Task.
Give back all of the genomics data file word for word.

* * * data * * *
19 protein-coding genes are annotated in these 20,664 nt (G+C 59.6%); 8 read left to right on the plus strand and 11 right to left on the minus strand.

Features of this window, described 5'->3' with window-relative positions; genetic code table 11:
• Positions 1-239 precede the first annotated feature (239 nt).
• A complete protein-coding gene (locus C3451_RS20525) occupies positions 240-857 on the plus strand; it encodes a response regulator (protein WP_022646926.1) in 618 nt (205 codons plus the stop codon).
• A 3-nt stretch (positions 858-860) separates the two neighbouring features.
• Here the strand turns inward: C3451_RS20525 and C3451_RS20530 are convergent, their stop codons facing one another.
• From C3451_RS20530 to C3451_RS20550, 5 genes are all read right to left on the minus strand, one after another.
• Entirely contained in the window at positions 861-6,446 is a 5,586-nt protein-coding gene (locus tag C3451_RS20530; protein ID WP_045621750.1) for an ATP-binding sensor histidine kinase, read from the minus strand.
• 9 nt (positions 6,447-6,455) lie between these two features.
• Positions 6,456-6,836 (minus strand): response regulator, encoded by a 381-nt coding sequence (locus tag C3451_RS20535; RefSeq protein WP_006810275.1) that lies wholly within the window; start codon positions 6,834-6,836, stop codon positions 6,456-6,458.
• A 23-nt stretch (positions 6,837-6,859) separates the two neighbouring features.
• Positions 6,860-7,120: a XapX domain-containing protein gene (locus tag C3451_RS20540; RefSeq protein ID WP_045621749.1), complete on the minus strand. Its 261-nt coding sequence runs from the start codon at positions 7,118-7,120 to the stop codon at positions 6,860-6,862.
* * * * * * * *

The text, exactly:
19 protein-coding genes are annotated in these 20,664 nt (G+C 59.6%); 8 read left to right on the plus strand and 11 right to left on the minus strand.

Features of this window, described 5'->3' with window-relative positions; genetic code table 11:
• Positions 1-239 precede the first annotated feature (239 nt).
• A complete protein-coding gene (locus C3451_RS20525) occupies positions 240-857 on the plus strand; it encodes a response regulator (protein WP_022646926.1) in 618 nt (205 codons plus the stop codon).
• A 3-nt stretch (positions 858-860) separates the two neighbouring features.
• Here the strand turns inward: C3451_RS20525 and C3451_RS20530 are convergent, their stop codons facing one another.
• From C3451_RS20530 to C3451_RS20550, 5 genes are all read right to left on the minus strand, one after another.
• Entirely contained in the window at positions 861-6,446 is a 5,586-nt protein-coding gene (locus tag C3451_RS20530; protein ID WP_045621750.1) for an ATP-binding sensor histidine kinase, read from the minus strand.
• 9 nt (positions 6,447-6,455) lie between these two features.
• Positions 6,456-6,836 (minus strand): response regulator, encoded by a 381-nt coding sequence (locus tag C3451_RS20535; RefSeq protein WP_006810275.1) that lies wholly within the window; start codon positions 6,834-6,836, stop codon positions 6,456-6,458.
• A 23-nt stretch (positions 6,837-6,859) separates the two neighbouring features.
• Positions 6,860-7,120: a XapX domain-containing protein gene (locus tag C3451_RS20540; RefSeq protein ID WP_045621749.1), complete on the minus strand. Its 261-nt coding sequence runs from the start codon at positions 7,118-7,120 to the stop codon at positions 6,860-6,862.